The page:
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Old 11-06-17, 09:35 AM   #9
MDHerron
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Join Date: Jul 2017
Posts: 23
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I've been very happy with my Cascade (http://amzn.to/2y7BoeD) with added line holder (http://amzn.to/2znq4P6). I have used it to fish dries and even streamers, but lately it's mostly my nymphing rod for when I come across a deep hole on a small stream. Collapsed, it fits just fine in one of the bottle holders on my backpack, and it takes all of 15 seconds to unwind the line and telescope the rod.
Practically, there's not much you can do with a short tenkara rod like mine that you couldn't do with a light fly rod. I've never tried one of the standard 12-15' tenkara rods, and I can't imagine how you would keep one out of the rhododendrons.
Advantages:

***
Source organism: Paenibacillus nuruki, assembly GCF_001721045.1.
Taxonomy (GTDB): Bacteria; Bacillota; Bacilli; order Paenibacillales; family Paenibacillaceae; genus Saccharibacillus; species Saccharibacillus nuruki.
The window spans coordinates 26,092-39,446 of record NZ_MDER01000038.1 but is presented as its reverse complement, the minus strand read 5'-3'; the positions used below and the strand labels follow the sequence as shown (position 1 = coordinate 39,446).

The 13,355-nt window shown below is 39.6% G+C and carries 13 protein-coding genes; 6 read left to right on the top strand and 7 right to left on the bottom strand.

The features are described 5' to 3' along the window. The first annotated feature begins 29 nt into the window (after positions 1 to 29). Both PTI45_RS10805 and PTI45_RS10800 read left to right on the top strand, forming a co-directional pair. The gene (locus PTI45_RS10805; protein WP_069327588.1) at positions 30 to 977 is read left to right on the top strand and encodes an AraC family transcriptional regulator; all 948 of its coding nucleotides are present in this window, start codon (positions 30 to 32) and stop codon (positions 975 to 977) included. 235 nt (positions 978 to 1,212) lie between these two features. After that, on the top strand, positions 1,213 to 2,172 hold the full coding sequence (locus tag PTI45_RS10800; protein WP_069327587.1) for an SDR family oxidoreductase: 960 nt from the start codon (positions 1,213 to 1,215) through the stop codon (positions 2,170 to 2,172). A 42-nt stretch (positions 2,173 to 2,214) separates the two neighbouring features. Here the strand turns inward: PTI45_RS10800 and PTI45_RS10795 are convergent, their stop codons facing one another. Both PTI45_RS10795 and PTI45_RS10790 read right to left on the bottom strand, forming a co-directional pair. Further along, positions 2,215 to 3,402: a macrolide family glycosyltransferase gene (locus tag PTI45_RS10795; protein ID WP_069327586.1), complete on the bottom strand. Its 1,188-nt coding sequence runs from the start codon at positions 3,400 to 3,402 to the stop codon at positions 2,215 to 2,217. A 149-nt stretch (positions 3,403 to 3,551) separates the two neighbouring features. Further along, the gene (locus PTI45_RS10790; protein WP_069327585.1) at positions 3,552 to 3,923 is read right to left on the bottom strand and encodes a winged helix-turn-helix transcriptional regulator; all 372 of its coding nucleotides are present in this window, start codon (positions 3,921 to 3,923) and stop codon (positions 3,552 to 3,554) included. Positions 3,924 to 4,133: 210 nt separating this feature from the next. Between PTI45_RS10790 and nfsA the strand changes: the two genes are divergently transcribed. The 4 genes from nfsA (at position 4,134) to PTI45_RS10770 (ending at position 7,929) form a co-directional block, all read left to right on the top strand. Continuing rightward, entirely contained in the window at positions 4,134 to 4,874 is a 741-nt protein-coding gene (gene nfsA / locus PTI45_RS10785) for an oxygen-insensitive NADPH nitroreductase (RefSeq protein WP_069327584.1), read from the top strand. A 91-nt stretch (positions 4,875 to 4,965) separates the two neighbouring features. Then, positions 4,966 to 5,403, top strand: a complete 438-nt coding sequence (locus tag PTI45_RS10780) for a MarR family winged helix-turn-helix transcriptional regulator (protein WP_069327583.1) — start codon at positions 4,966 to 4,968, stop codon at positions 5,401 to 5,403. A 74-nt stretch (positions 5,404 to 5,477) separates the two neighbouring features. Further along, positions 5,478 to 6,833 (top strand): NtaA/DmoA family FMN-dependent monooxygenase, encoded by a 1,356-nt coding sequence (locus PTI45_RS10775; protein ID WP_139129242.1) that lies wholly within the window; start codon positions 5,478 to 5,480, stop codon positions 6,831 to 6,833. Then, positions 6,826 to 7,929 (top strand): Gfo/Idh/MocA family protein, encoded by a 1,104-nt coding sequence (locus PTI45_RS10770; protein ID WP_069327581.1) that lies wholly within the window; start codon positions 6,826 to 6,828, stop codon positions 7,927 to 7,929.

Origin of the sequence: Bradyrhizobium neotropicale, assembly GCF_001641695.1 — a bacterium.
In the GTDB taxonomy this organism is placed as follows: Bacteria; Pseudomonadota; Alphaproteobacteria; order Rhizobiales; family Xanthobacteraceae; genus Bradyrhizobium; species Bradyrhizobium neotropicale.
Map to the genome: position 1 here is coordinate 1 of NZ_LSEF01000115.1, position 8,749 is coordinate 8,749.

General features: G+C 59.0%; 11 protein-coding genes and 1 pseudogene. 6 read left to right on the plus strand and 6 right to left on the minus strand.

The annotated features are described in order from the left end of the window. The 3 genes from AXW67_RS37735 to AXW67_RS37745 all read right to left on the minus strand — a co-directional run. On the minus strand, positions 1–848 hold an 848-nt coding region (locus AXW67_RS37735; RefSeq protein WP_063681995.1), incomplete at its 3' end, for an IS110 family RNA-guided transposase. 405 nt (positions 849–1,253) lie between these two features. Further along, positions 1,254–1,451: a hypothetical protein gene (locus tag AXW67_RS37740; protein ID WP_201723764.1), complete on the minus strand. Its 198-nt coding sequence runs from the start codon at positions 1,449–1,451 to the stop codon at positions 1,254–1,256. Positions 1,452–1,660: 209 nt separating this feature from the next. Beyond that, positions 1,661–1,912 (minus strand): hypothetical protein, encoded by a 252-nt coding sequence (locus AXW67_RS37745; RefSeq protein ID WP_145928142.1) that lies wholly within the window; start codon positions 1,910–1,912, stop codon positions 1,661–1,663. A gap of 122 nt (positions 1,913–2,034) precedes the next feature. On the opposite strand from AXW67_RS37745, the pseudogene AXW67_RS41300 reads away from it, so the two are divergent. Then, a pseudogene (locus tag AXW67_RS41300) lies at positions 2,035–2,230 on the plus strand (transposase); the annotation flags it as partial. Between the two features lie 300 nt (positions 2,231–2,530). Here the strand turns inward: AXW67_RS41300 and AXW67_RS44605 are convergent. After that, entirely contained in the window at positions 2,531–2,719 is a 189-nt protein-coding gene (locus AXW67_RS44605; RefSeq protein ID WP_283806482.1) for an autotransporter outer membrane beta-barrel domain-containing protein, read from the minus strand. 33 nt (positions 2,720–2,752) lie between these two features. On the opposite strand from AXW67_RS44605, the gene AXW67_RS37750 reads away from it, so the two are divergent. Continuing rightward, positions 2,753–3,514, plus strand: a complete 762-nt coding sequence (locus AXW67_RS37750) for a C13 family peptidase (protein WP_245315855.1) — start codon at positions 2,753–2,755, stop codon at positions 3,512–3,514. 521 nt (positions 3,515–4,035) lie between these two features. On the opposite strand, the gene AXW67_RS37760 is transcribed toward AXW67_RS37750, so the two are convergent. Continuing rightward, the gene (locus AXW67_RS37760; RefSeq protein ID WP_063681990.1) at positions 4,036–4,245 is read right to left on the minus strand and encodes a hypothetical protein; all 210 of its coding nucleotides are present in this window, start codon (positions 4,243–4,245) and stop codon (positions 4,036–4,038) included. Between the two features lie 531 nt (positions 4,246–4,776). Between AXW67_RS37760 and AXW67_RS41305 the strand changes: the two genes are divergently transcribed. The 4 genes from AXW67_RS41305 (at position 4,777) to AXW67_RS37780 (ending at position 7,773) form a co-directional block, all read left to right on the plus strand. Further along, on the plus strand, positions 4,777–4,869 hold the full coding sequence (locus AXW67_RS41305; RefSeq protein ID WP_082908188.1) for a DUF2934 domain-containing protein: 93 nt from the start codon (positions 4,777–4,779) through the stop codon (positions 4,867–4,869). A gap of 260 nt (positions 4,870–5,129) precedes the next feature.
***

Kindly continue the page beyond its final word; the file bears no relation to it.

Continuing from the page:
No reel. Super lightweight.
Collapsable. This is great for bushwhacking. I don't carry a tube or even sock, since tenkara rods don't have their skinny parts exposed when they're in travel mode (not telescoped).
Easy to carry multiple lengths and types of lined and switch them quickly. I know it's not cannon, but I even use a floating line sometimes. There are lots of options for line keepers, here's a cheap one: http://dragontailtenkara.com/tenkara...eid=727a8ab6d8.
Disadvantages:
No reel. This means that you can't change the length of line at will, so sometimes it will be too long, sometimes too short. But see above about carrying multiple lines.
No reel. If you hook a big fish, there's no way to feed him line if he runs, so unless you're going to chase him downstream, there's a chance he breaks your line. I have caught fish up to 15" with 6x tippet on this rod, but I also left a brown in Montana with a fly in his mouth.
Casting distance is obviously limited to line + rod + arm. This isn't usually a big deal on a small stream.
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